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Pressure (p) is the force per unit area applied on a surface, in a direction perpendicular to that surface, i.e. the scalar part of the stress tensor under equilibrium/hydrostatic conditions.


In thermodynamics the pressure is given by

p = - \left.\frac{\partial A}{\partial V} \right\vert_{T,N} = k_BT \left.\frac{\partial \ln Q}{\partial V} \right\vert_{T,N}

where A is the Helmholtz energy function, V is the volume, k_B is the Boltzmann constant, T is the temperature and Q (N,V,T) is the canonical ensemble partition function.


The SI units for pressure are Pascals (Pa), 1 Pa being 1 N/m2, or 1 J/m3. Other frequently encountered units are bars and millibars (mbar); 1 mbar = 100 Pa = 1 hPa, 1 hectopascal. 1 bar is 105 Pa by definition. This is very close to the standard atmosphere (atm), approximately equal to typical air pressure at earth mean sea level: atm, standard atmosphere = 101325 Pa = 101.325 kPa = 1013.25 hPa = 1.01325 bar


The stress is given by

{\mathbf F} = \sigma_{ij} {\mathbf A}

where {\mathbf F} is the force, {\mathbf A} is the area, and \sigma_{ij} is the stress tensor, given by

\sigma_{ij} \equiv \left[{\begin{matrix}
   \sigma _x & \tau _{xy} & \tau _{xz} \\
   \tau _{yx} & \sigma _y & \tau _{yz} \\
   \tau _{zx} & \tau _{zy} & \sigma _z \\

where where \ \sigma_{x}, \ \sigma_{y}, and \ \sigma_{z} are normal stresses, and \ \tau_{xy}, \ \tau_{xz}, \ \tau_{yx}, \ \tau_{yz}, \ \tau_{zx}, and \ \tau_{zy} are shear stresess.

Virial pressure[edit]

The virial pressure is commonly used to obtain the pressure from a general simulation. It is particularly well suited to molecular dynamics, since forces are evaluated and readily available. For pair interactions, one has (Eq. 2 in [1]):

 p  =  \frac{ k_B T  N}{V} + \frac{ 1 }{ V d } \overline{ \sum_{i<j} {\mathbf f}_{ij}  {\mathbf r}_{ij} },

where p is the pressure, T is the temperature, V is the volume and k_B is the Boltzmann constant. In this equation one can recognize an ideal gas contribution, and a second term due to the virial. The overline is an average, which would be a time average in molecular dynamics, or an ensemble average in Monte Carlo; d is the dimension of the system (3 in the "real" world).  {\mathbf f}_{ij} is the force on particle i exerted by particle j, and {\mathbf r}_{ij} is the vector going from i to j: {\mathbf r}_{ij} = {\mathbf r}_j - {\mathbf r}_i.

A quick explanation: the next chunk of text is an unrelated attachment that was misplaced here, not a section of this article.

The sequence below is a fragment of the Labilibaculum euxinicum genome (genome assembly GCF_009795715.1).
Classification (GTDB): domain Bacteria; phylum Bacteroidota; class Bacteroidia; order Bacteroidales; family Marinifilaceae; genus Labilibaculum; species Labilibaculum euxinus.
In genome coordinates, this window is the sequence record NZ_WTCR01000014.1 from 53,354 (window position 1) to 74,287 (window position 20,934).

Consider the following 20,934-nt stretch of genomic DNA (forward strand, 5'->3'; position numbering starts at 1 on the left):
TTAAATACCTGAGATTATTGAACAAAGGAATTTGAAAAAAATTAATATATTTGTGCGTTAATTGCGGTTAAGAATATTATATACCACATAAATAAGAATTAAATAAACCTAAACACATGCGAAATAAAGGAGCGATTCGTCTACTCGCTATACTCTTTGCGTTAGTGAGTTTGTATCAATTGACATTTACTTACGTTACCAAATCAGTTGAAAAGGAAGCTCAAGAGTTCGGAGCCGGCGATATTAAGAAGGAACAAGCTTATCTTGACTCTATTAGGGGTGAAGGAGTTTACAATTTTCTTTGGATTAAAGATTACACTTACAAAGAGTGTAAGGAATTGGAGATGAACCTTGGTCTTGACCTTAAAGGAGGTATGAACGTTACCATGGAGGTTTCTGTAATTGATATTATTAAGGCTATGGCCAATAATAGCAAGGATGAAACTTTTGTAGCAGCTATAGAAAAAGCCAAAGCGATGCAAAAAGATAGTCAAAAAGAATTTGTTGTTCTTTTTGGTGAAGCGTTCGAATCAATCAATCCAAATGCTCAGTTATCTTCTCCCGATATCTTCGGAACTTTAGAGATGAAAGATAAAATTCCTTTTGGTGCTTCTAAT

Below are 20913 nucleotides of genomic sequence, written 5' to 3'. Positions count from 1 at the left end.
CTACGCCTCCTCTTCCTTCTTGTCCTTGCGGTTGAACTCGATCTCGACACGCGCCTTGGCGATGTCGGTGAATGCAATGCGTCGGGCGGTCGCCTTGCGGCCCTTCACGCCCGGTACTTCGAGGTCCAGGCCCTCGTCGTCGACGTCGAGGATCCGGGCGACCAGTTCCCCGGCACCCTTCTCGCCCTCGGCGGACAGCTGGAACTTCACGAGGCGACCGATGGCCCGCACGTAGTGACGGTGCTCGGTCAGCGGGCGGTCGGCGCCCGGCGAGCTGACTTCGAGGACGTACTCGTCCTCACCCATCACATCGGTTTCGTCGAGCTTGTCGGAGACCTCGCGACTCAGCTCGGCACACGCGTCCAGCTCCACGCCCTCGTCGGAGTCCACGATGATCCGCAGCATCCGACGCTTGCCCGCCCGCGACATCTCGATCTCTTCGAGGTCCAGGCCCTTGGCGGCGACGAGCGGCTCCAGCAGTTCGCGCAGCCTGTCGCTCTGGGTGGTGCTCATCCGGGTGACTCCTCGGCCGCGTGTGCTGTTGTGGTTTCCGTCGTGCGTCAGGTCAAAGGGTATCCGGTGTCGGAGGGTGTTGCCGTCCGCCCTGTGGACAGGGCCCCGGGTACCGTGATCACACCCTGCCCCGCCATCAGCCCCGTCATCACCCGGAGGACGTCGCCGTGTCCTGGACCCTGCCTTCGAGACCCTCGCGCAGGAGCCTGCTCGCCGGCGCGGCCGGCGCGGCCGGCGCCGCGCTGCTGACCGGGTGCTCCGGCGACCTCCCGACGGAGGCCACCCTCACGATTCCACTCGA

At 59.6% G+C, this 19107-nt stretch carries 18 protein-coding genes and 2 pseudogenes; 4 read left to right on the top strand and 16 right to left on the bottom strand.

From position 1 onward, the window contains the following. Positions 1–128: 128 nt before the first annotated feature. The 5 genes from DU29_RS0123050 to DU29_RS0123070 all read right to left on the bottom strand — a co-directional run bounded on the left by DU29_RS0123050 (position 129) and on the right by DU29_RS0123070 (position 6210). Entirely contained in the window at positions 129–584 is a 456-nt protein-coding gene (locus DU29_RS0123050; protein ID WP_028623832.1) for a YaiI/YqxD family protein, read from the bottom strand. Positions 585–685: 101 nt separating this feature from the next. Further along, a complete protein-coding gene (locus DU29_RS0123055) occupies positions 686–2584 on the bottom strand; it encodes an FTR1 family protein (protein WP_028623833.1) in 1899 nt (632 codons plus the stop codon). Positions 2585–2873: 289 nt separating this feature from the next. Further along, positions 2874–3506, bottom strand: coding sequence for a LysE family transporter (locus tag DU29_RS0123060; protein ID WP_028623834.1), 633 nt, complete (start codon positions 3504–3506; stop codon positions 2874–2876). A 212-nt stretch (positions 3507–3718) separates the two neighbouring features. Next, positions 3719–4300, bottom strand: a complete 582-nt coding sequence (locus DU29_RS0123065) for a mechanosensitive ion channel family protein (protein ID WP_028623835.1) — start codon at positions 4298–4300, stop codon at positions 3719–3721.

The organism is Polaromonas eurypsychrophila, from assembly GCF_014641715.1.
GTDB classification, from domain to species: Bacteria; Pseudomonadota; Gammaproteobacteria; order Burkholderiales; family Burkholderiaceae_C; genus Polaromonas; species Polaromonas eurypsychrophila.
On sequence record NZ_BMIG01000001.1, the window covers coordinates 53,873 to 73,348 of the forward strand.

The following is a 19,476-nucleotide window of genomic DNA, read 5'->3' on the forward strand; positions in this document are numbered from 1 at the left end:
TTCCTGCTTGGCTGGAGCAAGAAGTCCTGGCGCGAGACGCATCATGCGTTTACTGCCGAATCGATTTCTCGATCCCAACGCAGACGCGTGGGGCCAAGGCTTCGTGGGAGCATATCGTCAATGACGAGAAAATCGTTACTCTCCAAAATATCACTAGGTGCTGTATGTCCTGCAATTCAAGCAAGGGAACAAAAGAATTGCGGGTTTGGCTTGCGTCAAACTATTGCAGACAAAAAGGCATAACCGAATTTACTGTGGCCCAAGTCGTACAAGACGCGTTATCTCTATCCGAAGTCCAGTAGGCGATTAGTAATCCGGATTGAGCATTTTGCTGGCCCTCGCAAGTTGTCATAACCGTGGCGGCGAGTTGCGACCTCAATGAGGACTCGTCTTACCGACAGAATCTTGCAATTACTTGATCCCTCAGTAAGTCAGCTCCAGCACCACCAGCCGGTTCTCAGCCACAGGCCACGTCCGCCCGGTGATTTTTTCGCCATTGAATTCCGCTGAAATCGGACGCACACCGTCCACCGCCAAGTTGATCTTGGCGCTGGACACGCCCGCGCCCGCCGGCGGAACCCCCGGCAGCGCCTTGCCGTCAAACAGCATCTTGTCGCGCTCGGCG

This relationship is readily obtained by writing the partition function in "reduced coordinates", i.e. x^*=x/L, etc, then considering a "blow-up" of the system by changing the value of L. This would apply to a simple cubic system, but the same ideas can also be applied to obtain expressions for the stress tensor and the surface tension, and are also used in constant-pressure Monte Carlo.

If the interaction is central, the force is given by

 {\mathbf f}_{ij} = - \frac{{\mathbf r}_{ij}}{ r_{ij}} f(r_{ij})  ,

where f(r) the force corresponding to the intermolecular potential \Phi(r):

-\partial \Phi(r)/\partial r.

For example, for the Lennard-Jones potential, f(r)=24\epsilon(2(\sigma/r)^{12}- (\sigma/r)^6 )/r. Hence, the expression reduces to

 p  =  \frac{ k_B T  N}{V} + \frac{ 1 }{ V d } \overline{ \sum_{i<j} f(r_{ij})  r_{ij} }.

Notice that most realistic potentials are attractive at long ranges; hence the first correction to the ideal pressure will be a negative contribution: the second virial coefficient. On the other hand, contributions from purely repulsive potentials, such as hard spheres, are always positive.

Pressure equation[edit]

For particles acting through two-body central forces alone one may use the thermodynamic relation

p = -\left. \frac{\partial A}{\partial V}\right\vert_T

Using this relation, along with the Helmholtz energy function and the canonical partition function, one arrives at the so-called pressure equation (also known as the virial equation):

p^*=\frac{\beta p}{\rho}= \frac{pV}{Nk_BT} = 1 - \beta \frac{2}{3} \pi  \rho \int_0^{\infty} \left( \frac{{\rm d}\Phi(r)} {{\rm d}r}~r \right)~{\rm g}(r)r^2~{\rm d}r

where \beta := 1/k_BT, \Phi(r) is a central potential and {\rm g}(r) is the pair distribution function.

See also[edit]


Related reading